Petra Inhabited since prehistoric times, this Nabataean caravan-city, situated between the Red Sea and the Dead Sea, was an important crossroads between Arabia, Egypt and Syria-Phoenicia. Petra is half-built, half-carved into the rock, and is surrounded by mountains riddled with passages and gorges. It is one of the world’s most famous archaeological sites, where ancient Eastern traditions blend with Hellenistic architecture.
Situated between the Red Sea and the Dead Sea and inhabited since prehistoric times, the rock-cut capital city of the Nabateans, became during Hellenistic and Roman times a major caravan centre for the incense of Arabia, the silks of China and the spices of India, a crossroads between Arabia, Egypt and Syria-Phoenicia. Petra is half-built, half-carved into the rock, and is surrounded by mountains riddled with passages and gorges. An ingenious water management system allowed extensive settlement of an essentially arid area during the Nabataean, Roman and Byzantine periods. It is one of the world’s richest and largest archaeological sites set in a dominating red sandstone landscape.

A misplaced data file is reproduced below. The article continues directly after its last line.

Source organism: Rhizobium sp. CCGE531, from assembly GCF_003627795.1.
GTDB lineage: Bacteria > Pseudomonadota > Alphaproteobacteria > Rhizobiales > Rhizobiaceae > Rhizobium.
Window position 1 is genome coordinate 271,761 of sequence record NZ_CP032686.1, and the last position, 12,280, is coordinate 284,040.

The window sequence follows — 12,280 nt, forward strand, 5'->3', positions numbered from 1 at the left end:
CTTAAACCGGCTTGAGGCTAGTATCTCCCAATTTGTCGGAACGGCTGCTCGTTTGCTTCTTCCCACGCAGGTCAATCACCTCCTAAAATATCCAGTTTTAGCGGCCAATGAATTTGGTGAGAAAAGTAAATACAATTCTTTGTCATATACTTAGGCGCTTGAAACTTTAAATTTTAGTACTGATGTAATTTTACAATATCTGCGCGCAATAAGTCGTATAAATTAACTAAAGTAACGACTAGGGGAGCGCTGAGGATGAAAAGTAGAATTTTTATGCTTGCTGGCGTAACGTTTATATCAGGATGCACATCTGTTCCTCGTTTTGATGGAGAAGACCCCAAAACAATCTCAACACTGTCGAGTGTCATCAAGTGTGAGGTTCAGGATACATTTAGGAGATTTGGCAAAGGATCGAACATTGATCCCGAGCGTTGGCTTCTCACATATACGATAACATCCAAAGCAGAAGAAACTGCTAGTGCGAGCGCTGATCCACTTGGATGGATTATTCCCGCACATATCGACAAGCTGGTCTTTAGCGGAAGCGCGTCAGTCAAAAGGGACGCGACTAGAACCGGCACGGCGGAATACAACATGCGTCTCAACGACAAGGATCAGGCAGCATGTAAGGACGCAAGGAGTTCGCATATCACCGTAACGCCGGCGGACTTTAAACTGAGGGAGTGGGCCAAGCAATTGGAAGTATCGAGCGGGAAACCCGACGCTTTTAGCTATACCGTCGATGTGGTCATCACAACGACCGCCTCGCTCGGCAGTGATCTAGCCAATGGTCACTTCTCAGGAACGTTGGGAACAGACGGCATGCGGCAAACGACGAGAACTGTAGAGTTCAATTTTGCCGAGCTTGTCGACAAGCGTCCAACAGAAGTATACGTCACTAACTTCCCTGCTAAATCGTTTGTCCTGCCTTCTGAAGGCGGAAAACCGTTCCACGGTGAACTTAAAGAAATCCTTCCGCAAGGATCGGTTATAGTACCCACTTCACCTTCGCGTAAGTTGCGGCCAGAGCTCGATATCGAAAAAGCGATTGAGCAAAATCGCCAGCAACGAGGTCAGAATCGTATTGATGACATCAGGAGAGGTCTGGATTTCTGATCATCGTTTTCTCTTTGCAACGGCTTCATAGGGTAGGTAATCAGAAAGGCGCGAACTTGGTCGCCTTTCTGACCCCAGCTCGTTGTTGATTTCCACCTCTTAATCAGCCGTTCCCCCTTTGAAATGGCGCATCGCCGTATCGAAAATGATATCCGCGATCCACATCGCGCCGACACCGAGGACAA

The Outstanding Universal Value of Petra resides in the vast extent of elaborate tomb and temple architecture; religious high places; the remnant channels, tunnels and diversion dams that combined with a vast network of cisterns and reservoirs which controlled and conserved seasonal rains, and the extensive archaeological remains including of copper mining, temples, churches and other public buildings. The fusion of Hellenistic architectural facades with traditional Nabataean rock-cut temple/tombs including the Khasneh, the Urn Tomb, the Palace Tomb, the Corinthian Tomb and the Deir (“monastery”) represents a unique artistic achievement and an outstanding architectural ensemble of the first centuries BC to AD. The varied archaeological remains and architectural monuments from prehistoric times to the medieval periods bear exceptional testimony to the now lost civilisations which succeeded each other at the site.